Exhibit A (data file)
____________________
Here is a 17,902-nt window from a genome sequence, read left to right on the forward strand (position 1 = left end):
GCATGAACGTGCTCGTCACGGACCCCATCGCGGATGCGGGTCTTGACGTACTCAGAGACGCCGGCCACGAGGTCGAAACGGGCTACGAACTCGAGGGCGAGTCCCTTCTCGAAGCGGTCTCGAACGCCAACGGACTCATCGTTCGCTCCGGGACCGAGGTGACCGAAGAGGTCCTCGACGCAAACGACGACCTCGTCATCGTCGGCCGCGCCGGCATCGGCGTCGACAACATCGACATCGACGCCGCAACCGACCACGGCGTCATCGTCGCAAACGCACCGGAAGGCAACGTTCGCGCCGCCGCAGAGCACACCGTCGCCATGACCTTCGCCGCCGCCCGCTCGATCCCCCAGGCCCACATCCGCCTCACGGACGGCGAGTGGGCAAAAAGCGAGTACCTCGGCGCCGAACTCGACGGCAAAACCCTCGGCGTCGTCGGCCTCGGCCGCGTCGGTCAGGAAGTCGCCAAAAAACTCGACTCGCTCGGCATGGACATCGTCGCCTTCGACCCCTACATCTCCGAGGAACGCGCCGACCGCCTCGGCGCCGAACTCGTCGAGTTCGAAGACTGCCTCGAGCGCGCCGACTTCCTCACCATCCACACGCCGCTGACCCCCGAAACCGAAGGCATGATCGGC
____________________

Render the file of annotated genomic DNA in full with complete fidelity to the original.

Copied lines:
Here is a 17,902-nt window from a genome sequence, read left to right on the forward strand (position 1 = left end):
GCATGAACGTGCTCGTCACGGACCCCATCGCGGATGCGGGTCTTGACGTACTCAGAGACGCCGGCCACGAGGTCGAAACGGGCTACGAACTCGAGGGCGAGTCCCTTCTCGAAGCGGTCTCGAACGCCAACGGACTCATCGTTCGCTCCGGGACCGAGGTGACCGAAGAGGTCCTCGACGCAAACGACGACCTCGTCATCGTCGGCCGCGCCGGCATCGGCGTCGACAACATCGACATCGACGCCGCAACCGACCACGGCGTCATCGTCGCAAACGCACCGGAAGGCAACGTTCGCGCCGCCGCAGAGCACACCGTCGCCATGACCTTCGCCGCCGCCCGCTCGATCCCCCAGGCCCACATCCGCCTCACGGACGGCGAGTGGGCAAAAAGCGAGTACCTCGGCGCCGAACTCGACGGCAAAACCCTCGGCGTCGTCGGCCTCGGCCGCGTCGGTCAGGAAGTCGCCAAAAAACTCGACTCGCTCGGCATGGACATCGTCGCCTTCGACCCCTACATCTCCGAGGAACGCGCCGACCGCCTCGGCGCCGAACTCGTCGAGTTCGAAGACTGCCTCGAGCGCGCCGACTTCCTCACCATCCACACGCCGCTGACCCCCGAAACCGAAGGCATGATCGGC